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  9. Nov 20, 2019 #9

    Rickus

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    The only thing I know about electrical is quite "shocking." But what about a router speed controller like the one Harbor Freight sells?
     
  10. Nov 20, 2019 #10

    tornitore45

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    There are only two options:
    DC motor + Controller Controller can be electronic or a simple Variac followed by a bridge rectifier

    VFD + 3 ph motor, is a little more expensive. I have it done for a total of $200 and never regretted. Works great and requires practically no adaptations

    The mechanical approach may work but is just a pile of aggravation, bulky, slipping low torque, needs protection from swarf, and still needs a motor
     
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  11. Nov 20, 2019 #11

    awake

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    That type of controller works on the "universal" type of motor (brushed, very high speed), but not on an induction type of motor. I'm not aware of any lathe that use the former; most use the latter, except for the smaller import lathes (e.g., Grizzly 7x14) that use DC motors.
     
  12. Nov 20, 2019 #12

    Rickus

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    I can manipulate metal to pretty much do what I want, but electrical gets to me. Like nature abhors a vacuum, I abhor electrical stuff.
     
  13. Nov 20, 2019 #13

    SpringHollow

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  14. Nov 20, 2019 #14

    cds4byu

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    I converted my single-phase 13x40 lathe to a 3-phase motor with a VFD and made it so the existing controls all work.
    https://13x40.blogspot.com/2018/11/adding-vfd-to-my-enco-13x40-lathe.html
    I'd be happy to give you personal advice if you'd like.

    I added a VFD to my Bridgeport mill clone to replace a static phase converter. I elected to replace the existing control switch, and just use the VFD panel on that one. One could use the same approach on a lathe.

    I'm happy with my lathe modification, and also happy with my mill modification.

    Carl
     
  15. Nov 21, 2019 #15

    Wizard69

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    There are lots of options if you want to consider them.

    One mechanical solution is to go with a Reeves Drive.

    a second option is a DC drive / motor combination.

    a third option is to consider a 3 phase motor with a VFD drive.

    Considering the 3 phase motor and VFD, this is one of the better options but getting the best results requires a bit of thought. First upgrade the VFD to one affording vector control. Second you need some understanding as to what the ideal speed range will be for this lathe ideally you will work with a 4 pole motor when figuring this all out. You then need to figure out the best belt ratio for the motors ideal operating range. The larger the ratio (speed reduction) The better the low end performance. However you need to consider if you will have suitable spindle speed when the motor is topped out. Topped out depends upon the max recommended motor rotor speed and the VFD’s capability. Also it doesn’t hurt to up rate the motor horsepower maybe as much as 3X the current motor to help with that low end torque.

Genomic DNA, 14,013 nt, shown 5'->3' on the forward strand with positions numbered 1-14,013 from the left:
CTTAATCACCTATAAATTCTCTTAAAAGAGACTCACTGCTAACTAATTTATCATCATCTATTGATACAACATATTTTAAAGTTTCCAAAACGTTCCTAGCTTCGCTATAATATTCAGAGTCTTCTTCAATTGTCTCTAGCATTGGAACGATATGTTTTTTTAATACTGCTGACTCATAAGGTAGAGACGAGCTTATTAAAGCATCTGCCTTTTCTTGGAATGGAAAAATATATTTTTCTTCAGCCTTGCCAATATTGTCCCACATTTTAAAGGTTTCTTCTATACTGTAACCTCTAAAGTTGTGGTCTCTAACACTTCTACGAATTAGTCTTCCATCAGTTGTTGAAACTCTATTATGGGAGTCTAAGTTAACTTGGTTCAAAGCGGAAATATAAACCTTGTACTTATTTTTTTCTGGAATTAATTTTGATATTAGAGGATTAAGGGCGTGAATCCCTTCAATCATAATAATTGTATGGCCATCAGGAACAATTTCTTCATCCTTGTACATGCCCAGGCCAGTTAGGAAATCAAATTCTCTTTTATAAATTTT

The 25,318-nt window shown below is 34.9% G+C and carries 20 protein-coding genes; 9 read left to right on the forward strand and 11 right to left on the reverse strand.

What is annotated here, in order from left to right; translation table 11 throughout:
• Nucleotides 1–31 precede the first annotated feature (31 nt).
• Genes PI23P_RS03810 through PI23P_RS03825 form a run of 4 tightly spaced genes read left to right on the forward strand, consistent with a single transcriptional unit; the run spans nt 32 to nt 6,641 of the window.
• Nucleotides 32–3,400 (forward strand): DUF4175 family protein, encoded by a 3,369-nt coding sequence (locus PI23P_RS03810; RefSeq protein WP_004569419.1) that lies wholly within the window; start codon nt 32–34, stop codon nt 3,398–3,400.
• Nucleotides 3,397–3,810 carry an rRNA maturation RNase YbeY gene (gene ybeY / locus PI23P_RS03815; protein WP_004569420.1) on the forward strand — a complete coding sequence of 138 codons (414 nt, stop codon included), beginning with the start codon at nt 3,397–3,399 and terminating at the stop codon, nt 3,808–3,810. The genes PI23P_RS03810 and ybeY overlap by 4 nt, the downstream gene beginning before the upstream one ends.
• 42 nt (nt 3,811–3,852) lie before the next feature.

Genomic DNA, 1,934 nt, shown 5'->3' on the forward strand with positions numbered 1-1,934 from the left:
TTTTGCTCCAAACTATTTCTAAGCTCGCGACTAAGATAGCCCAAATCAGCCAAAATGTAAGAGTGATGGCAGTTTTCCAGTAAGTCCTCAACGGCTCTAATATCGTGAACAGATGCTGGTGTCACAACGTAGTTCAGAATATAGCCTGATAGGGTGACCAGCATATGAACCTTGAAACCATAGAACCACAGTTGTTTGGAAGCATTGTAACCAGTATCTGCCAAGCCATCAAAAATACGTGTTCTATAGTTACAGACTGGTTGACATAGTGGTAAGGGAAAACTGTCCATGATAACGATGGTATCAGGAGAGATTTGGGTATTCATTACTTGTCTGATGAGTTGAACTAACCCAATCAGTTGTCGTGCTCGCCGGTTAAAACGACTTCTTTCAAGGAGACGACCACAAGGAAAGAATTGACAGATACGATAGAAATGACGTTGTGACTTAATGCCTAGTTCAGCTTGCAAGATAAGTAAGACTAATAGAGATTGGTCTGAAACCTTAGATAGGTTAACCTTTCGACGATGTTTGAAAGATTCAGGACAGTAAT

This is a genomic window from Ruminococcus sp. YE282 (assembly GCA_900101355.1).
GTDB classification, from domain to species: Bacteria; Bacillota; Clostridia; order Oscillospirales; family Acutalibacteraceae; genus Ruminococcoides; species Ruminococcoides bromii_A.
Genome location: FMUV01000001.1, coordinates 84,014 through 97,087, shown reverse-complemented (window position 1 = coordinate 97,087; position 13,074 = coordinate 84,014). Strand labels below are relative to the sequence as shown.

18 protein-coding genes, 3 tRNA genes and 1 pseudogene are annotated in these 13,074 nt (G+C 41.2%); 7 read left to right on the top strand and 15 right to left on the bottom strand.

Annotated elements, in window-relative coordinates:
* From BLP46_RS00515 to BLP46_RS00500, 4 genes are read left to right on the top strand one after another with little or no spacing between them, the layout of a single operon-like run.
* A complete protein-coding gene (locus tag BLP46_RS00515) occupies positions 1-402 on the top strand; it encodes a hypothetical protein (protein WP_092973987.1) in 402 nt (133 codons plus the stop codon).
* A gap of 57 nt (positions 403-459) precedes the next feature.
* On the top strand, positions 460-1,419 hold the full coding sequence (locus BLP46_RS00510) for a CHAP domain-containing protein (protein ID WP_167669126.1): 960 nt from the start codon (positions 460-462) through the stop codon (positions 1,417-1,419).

without too much effort you can get good results however if you have a back ear option don’t give up on it. Running a back gear or additional speed reduction can really help at the low end especially if your setup isn’t ideal. A low end VFD/ 3 phase motor installation can benefit from keeping the rotor speed up. You get more power but maybe more important you get better motor cooling.
     
  16. Nov 21, 2019 #16

    Ken I

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    You can normally get a single phase rewound to three phase by a competent rewinder. I've done it several times - as long as the number of stator slots can be divided by three it can be done (they normally are as the laminations are invariably used for both single and three phase).
    While you are at it, you can easily double your horsepower by running the motor at double the rpm - see my article on getting more power.

    https://www.homemodelenginemachinis...re-power-from-your-squirrel-cage-motor.25236/

    You can send me a PM for the full article.

    People are forever telling me you can't do this - I do it all the time - I'm in robotics and I invariably need more power to weight than a squirrel cage can provide at 50/60Hz - if you use 200Hz - with an appropriately rewound motor - 4 times faster - same torque = 4 times more power - you do have to gear it down of course.